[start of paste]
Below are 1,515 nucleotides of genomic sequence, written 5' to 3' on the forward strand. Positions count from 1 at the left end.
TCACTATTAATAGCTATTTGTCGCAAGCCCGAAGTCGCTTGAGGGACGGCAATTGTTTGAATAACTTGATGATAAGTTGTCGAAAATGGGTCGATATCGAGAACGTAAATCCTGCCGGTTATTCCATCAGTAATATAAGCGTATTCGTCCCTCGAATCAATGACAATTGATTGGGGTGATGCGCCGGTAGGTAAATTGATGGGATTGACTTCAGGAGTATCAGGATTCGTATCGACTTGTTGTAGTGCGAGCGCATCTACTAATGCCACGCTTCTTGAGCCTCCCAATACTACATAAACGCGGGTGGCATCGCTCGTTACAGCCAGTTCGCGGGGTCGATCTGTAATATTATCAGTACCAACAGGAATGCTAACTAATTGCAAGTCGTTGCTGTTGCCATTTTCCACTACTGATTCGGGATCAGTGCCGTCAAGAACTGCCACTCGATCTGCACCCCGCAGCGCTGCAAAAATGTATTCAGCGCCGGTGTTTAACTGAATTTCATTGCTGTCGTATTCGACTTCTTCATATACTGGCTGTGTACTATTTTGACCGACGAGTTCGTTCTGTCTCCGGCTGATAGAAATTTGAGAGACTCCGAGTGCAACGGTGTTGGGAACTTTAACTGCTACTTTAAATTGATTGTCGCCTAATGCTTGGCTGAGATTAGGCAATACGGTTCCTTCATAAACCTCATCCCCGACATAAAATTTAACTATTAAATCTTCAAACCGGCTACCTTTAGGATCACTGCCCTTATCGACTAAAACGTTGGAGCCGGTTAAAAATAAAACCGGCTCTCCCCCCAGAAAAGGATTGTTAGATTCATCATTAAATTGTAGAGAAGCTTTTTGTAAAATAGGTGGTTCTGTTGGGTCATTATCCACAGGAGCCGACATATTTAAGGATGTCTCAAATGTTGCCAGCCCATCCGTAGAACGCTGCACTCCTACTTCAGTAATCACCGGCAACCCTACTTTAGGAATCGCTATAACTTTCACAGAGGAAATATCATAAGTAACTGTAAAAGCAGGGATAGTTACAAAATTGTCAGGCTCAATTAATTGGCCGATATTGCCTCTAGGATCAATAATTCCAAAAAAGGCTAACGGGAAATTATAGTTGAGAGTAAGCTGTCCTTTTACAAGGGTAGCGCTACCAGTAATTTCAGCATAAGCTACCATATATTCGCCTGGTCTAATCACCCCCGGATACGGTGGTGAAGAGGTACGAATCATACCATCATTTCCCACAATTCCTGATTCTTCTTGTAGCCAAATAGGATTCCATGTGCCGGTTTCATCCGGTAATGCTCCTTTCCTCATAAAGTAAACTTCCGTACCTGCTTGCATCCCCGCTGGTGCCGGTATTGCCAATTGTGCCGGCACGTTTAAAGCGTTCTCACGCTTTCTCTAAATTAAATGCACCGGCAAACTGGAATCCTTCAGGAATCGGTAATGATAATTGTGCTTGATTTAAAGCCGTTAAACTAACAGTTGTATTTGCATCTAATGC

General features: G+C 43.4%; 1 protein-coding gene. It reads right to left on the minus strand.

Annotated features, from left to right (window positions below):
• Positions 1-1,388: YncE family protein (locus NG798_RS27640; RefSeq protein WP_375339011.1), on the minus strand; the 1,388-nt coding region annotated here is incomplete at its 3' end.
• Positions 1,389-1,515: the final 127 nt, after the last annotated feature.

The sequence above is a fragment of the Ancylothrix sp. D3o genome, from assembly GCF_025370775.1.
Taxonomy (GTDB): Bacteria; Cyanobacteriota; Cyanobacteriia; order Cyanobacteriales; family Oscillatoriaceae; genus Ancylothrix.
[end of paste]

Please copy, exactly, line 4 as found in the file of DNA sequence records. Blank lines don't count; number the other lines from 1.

Annotated features, from left to right (window positions below):